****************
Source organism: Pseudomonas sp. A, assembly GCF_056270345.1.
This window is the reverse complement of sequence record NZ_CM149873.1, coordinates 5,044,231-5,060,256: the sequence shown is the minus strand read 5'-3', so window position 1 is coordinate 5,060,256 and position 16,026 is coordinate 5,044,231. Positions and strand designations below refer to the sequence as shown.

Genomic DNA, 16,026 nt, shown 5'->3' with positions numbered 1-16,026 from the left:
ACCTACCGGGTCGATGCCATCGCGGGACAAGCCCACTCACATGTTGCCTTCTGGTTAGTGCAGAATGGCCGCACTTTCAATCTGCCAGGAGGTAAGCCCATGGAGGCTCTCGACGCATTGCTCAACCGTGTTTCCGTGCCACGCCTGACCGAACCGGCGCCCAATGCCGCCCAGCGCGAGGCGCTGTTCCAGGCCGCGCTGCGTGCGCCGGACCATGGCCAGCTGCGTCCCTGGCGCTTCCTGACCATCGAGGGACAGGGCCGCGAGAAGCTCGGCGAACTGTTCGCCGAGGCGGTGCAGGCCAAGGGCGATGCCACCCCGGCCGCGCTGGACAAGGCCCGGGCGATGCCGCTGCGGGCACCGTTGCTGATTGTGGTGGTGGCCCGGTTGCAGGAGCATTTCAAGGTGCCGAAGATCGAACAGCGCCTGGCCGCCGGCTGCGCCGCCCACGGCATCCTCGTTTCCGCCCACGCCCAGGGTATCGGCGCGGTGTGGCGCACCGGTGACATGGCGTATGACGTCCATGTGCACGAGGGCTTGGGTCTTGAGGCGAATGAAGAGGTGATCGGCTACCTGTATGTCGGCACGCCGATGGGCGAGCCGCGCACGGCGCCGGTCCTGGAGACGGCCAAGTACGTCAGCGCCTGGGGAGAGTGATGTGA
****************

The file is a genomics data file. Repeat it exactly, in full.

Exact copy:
Source organism: Pseudomonas sp. A, assembly GCF_056270345.1.
This window is the reverse complement of sequence record NZ_CM149873.1, coordinates 5,044,231-5,060,256: the sequence shown is the minus strand read 5'-3', so window position 1 is coordinate 5,060,256 and position 16,026 is coordinate 5,044,231. Positions and strand designations below refer to the sequence as shown.

Genomic DNA, 16,026 nt, shown 5'->3' with positions numbered 1-16,026 from the left:
ACCTACCGGGTCGATGCCATCGCGGGACAAGCCCACTCACATGTTGCCTTCTGGTTAGTGCAGAATGGCCGCACTTTCAATCTGCCAGGAGGTAAGCCCATGGAGGCTCTCGACGCATTGCTCAACCGTGTTTCCGTGCCACGCCTGACCGAACCGGCGCCCAATGCCGCCCAGCGCGAGGCGCTGTTCCAGGCCGCGCTGCGTGCGCCGGACCATGGCCAGCTGCGTCCCTGGCGCTTCCTGACCATCGAGGGACAGGGCCGCGAGAAGCTCGGCGAACTGTTCGCCGAGGCGGTGCAGGCCAAGGGCGATGCCACCCCGGCCGCGCTGGACAAGGCCCGGGCGATGCCGCTGCGGGCACCGTTGCTGATTGTGGTGGTGGCCCGGTTGCAGGAGCATTTCAAGGTGCCGAAGATCGAACAGCGCCTGGCCGCCGGCTGCGCCGCCCACGGCATCCTCGTTTCCGCCCACGCCCAGGGTATCGGCGCGGTGTGGCGCACCGGTGACATGGCGTATGACGTCCATGTGCACGAGGGCTTGGGTCTTGAGGCGAATGAAGAGGTGATCGGCTACCTGTATGTCGGCACGCCGATGGGCGAGCCGCGCACGGCGCCGGTCCTGGAGACGGCCAAGTACGTCAGCGCCTGGGGAGAGTGATGTGA